Tuesday, July 22, 2014

Thoughts on Mass Movements

The True Believer: Thoughts on the Nature of Mass MovementsThe True Believer: 
Thoughts on the Nature of 
Mass Movements 
by Eric Hoffer

"This book deals with some of the peculiarities common to all mass movements, be they religious movements, social revolutions, or national movements. It does not maintain that all movements are identical, but that they share certain essential characteristics which give them a family likeness." (from the Introduction)

I have read this book several times over the years, starting the summer before I entered college. It is a classic in the sense that it both retains a freshness upon rereading and succeeds in challenging the reader with the thoughts that it presents. I use the word thoughts in the sense that Pascal wrote his own Pensees in the Seventeenth Century. Hoffer's observations on the nature of mass movements are still essential reading for anyone who desires to understand the nature of the twentieth century culture--and even the twenty-first. His short collection of thoughtful essays are divided into four parts: 1)the appeal of mass movements, 2) the potential converts, 3) Self-sacrifice and other unifying agents, and 4) a concluding summing up of some particular aspects of true believers and the movements to which they adhere.

Early in the book Hoffer identifies many true believers as those who seek "substitutes either for the whole self or for the elements which make life bearable and which they cannot evoke out of their individual resources." (p 13) They are people "who see their lives as irremediably spoiled cannot find a worth-while purpose in self-advancement. The prospect of an individual career cannot stir them to a mighty effort, nor can it evoke in them faith and a single-minded dedication. They look on self-interest as on something tainted and evil; something unclean and unlucky. Anything undertaken under the auspices of the self seems to them foredoomed. Nothing that has its roots and reasons in the self can be noble and good. Their innermost craving is for a new life -- a rebirth -- or, failing this, a chance to acquire new elements of pride, confidence, hope, a sense of purpose and worth by an identification with a holy cause." (p 12)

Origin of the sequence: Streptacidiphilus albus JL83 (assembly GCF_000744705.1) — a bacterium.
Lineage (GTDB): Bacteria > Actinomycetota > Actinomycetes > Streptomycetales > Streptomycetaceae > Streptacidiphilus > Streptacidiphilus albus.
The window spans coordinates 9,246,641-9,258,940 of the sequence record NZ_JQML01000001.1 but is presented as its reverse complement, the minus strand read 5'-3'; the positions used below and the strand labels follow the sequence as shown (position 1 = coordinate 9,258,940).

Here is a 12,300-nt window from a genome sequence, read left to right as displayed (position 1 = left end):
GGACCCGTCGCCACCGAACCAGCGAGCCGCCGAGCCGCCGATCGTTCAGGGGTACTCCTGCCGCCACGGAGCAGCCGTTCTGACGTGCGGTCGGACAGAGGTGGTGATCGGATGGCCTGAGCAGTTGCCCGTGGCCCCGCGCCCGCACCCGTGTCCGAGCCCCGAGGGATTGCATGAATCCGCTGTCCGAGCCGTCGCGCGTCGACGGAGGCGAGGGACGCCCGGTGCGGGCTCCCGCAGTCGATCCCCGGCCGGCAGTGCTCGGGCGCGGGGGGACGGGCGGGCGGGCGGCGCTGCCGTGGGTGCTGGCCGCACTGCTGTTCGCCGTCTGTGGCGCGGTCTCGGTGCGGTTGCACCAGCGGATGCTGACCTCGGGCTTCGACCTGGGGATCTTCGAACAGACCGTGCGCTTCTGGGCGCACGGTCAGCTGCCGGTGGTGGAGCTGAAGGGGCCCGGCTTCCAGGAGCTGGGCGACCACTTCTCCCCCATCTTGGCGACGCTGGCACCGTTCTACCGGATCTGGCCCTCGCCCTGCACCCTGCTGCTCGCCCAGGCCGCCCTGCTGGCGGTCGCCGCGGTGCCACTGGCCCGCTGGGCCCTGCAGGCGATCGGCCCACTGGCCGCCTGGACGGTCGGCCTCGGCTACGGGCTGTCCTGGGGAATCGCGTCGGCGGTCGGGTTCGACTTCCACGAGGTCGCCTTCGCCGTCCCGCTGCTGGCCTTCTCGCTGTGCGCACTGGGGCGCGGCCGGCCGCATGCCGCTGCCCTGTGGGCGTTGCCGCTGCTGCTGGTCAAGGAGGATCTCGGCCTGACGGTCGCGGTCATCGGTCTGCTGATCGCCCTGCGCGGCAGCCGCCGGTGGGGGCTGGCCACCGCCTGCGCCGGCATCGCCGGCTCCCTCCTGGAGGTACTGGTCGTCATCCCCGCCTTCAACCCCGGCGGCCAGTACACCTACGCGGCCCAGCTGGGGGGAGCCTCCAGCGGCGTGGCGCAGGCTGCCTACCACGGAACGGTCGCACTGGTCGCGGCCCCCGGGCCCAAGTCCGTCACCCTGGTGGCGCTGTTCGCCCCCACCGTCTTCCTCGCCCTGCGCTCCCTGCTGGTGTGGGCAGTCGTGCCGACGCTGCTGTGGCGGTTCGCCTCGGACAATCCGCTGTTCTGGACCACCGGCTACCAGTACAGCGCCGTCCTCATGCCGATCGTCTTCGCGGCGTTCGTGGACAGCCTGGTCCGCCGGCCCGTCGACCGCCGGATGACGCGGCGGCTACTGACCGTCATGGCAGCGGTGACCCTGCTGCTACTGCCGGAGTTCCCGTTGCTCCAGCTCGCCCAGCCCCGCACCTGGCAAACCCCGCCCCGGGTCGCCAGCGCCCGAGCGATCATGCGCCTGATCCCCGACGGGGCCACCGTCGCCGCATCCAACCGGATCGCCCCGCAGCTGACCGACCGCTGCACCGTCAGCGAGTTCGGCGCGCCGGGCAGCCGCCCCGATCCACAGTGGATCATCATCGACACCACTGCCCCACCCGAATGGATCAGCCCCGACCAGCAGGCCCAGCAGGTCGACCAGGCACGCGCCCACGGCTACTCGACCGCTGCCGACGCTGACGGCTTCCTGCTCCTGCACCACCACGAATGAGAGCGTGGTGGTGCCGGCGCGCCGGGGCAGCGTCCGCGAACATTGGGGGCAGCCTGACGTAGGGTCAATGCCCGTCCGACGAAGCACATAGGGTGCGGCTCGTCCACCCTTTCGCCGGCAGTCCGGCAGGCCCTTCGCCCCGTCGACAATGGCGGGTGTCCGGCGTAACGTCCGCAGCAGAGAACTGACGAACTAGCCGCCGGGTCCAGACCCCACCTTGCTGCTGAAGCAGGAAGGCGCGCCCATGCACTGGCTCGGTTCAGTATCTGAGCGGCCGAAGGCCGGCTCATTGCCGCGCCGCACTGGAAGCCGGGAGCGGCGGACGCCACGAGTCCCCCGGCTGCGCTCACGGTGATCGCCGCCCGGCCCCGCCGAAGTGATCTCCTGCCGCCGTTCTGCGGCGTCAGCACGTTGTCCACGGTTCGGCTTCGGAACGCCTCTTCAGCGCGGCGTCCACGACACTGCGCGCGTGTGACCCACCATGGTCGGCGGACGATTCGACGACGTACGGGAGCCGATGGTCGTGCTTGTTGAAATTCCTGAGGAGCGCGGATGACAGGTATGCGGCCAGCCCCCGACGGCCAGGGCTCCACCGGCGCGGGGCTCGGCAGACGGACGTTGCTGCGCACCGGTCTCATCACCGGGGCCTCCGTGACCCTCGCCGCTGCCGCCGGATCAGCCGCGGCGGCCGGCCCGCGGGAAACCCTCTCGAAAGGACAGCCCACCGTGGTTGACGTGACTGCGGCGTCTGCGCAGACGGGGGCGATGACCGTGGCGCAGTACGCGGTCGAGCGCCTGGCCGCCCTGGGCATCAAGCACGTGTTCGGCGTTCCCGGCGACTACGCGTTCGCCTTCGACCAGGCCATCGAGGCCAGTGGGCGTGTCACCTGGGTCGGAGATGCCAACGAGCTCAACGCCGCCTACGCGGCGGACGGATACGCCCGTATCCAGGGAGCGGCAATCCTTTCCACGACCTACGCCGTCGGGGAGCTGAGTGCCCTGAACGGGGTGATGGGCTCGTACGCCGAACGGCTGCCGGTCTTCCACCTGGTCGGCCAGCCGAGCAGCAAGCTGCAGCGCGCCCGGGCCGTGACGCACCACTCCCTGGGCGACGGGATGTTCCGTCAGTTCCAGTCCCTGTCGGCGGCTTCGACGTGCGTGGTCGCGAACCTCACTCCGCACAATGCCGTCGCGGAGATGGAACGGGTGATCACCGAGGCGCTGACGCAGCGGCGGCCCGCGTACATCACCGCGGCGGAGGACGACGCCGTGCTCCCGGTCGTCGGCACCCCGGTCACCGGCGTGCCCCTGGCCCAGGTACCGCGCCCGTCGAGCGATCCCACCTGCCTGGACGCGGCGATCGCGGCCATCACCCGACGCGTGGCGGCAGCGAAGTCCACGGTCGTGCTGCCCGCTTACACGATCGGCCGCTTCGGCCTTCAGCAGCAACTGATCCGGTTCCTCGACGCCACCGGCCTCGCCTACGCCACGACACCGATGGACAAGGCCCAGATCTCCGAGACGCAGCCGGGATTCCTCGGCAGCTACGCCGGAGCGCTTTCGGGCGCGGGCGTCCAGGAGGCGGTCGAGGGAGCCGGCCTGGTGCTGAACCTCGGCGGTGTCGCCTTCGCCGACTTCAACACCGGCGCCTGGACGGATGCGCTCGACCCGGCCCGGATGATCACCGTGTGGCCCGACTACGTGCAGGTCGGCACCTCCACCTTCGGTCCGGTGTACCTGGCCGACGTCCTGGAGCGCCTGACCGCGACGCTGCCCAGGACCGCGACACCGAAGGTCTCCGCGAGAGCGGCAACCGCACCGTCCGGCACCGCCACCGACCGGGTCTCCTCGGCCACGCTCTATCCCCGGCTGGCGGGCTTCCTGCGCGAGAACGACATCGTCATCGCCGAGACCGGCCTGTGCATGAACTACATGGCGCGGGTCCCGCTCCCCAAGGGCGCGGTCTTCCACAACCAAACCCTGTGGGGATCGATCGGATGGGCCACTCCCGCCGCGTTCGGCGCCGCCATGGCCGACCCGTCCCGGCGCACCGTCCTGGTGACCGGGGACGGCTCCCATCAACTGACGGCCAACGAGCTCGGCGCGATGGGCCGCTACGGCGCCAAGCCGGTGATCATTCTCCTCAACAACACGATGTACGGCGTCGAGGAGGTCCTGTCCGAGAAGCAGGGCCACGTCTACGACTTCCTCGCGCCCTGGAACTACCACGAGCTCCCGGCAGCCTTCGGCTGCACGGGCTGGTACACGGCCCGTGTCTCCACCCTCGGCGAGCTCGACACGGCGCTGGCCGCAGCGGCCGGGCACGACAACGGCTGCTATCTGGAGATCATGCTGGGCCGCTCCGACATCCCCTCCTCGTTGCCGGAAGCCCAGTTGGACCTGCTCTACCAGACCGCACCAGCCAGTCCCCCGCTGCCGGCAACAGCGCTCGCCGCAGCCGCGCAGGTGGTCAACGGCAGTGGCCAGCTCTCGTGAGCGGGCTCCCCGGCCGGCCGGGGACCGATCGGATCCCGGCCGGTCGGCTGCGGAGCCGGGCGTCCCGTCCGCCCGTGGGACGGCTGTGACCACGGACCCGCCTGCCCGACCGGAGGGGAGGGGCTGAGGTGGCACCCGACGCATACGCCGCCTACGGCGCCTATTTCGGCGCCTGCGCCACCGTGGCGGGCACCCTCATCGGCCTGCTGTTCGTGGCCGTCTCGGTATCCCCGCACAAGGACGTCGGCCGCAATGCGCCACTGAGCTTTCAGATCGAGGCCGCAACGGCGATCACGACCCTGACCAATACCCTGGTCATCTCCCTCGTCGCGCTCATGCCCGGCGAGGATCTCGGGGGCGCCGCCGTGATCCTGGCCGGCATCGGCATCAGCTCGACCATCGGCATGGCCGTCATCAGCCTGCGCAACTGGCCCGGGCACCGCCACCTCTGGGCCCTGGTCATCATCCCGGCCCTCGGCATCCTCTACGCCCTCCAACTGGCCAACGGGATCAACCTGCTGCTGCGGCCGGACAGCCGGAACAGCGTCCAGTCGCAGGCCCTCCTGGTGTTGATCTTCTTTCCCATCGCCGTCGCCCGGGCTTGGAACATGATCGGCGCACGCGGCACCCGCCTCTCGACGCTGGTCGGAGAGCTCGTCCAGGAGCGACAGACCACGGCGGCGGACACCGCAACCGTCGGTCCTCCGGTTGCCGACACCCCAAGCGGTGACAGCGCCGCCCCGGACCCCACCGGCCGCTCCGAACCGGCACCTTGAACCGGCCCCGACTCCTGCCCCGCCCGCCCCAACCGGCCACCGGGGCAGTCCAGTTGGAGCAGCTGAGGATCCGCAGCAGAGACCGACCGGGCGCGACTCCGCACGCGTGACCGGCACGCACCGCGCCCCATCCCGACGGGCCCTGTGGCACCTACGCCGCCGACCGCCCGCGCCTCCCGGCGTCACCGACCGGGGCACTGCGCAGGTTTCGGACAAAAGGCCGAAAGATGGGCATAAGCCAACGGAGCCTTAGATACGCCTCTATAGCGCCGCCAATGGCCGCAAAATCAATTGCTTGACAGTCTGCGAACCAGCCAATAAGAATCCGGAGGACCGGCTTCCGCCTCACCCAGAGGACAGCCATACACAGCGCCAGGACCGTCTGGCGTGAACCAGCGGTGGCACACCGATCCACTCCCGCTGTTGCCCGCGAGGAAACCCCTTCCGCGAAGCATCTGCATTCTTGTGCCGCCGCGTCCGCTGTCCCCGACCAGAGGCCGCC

The book continues with a focus on Hoffer's analysis of the means used to motivate true believers and bind them together. He concludes his analysis with a discussion of the energumen of those who join both good and bad mass movements. His prose style is at once aphoristic and thoughtful. It is distinguished by a depth that is demonstrated by the breadth of his personal reading and studies. There are references to the thoughts of thinkers as disparate as Epictetus, Machiavelli, Montaigne, Thoreau, Dostoevsky, and many more. His thoughts spurred my thinking more than forty years ago and rereading this short but challenging book continues to raise questions that help me better understand myself and the society around me. Eric Hoffer was a thinker whose writings in this and his several other books helped to shape my personal philosophy of life.

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Brian Joseph said...

You continue to read such interesting books James!

It seems like there is a lot of food for thought here.

I like your point about the value of reading something like this to better understand oneself.

I do sometimes think of Mass Movements and what that means. There are such intriguing issues involved. For instance how does one address situations when one disagrees with part of an agenda even if one generally support the agenda, and so forth.

I am going to try to read this one.

James said...

Food for thought is exactly what Eric Hoffer provides in his short books of which this is the best. As a self-taught "blue-collar" workingman he was as comfortable with the longshoremen on the docks as he was with intellectuals (a group with which he did not often associate).
Among his later books my favorite is Reflections on the Human Condition. Here is an aphorism from that work:
"One wonders whether a generation that demands instant satisfaction of all its needs and instant solution of the world's problems will produce anything of lasting value. Such a generation, even when equipped with the most modern technology, will be essentially primitive - it will stand in awe of nature, and submit to the tutelage of medicine men." Eric Hoffer, Reflections on the Human Condition, aph. 60 (1973)